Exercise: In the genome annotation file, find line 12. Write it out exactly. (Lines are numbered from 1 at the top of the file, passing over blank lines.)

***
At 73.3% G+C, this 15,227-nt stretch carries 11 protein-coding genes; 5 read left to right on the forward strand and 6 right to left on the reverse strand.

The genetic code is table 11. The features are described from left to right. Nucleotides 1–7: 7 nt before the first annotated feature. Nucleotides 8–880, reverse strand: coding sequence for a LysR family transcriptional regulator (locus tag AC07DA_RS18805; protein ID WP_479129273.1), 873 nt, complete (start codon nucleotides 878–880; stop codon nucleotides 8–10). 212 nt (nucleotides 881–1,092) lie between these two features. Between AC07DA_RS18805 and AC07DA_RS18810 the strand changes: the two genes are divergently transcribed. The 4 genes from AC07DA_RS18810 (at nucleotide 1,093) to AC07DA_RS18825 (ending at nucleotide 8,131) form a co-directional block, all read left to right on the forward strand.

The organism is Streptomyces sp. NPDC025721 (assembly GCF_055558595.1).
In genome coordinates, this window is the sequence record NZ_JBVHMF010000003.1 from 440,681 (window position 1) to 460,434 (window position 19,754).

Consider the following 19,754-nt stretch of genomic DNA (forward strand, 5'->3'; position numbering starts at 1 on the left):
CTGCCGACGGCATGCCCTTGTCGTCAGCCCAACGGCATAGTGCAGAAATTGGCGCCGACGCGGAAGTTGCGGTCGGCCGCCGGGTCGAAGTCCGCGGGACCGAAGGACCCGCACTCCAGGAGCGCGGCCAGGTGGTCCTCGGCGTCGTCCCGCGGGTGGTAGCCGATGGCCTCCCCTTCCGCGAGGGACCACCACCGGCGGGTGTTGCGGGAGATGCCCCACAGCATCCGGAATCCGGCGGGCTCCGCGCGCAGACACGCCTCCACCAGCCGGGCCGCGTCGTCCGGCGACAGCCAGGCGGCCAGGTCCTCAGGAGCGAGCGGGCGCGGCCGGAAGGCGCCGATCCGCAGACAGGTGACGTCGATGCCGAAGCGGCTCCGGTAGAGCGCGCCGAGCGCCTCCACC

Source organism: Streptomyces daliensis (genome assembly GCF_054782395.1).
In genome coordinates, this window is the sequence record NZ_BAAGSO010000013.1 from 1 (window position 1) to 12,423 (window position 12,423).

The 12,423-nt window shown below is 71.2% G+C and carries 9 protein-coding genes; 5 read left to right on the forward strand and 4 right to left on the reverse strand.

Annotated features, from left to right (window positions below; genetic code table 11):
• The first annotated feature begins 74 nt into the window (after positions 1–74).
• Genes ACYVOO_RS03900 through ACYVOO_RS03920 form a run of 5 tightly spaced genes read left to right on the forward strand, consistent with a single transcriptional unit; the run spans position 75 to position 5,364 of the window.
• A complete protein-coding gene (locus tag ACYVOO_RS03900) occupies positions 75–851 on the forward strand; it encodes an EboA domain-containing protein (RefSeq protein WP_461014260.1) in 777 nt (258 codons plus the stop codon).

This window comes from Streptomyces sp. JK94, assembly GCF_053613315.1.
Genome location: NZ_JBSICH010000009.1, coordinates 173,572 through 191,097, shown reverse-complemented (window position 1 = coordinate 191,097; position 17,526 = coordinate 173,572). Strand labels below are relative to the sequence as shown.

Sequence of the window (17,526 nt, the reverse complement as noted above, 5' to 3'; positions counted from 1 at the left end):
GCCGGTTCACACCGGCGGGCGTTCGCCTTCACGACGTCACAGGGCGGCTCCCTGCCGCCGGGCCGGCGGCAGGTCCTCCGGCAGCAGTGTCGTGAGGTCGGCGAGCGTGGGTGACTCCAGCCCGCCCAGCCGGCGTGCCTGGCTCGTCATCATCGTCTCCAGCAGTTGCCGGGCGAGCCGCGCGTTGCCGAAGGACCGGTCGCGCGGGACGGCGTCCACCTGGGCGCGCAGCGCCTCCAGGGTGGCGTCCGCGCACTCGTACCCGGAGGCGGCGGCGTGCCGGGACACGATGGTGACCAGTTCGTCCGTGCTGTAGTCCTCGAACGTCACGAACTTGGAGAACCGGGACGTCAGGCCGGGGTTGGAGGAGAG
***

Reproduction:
• Genes ACYVOO_RS03900 through ACYVOO_RS03920 form a run of 5 tightly spaced genes read left to right on the forward strand, consistent with a single transcriptional unit; the run spans position 75 to position 5,364 of the window.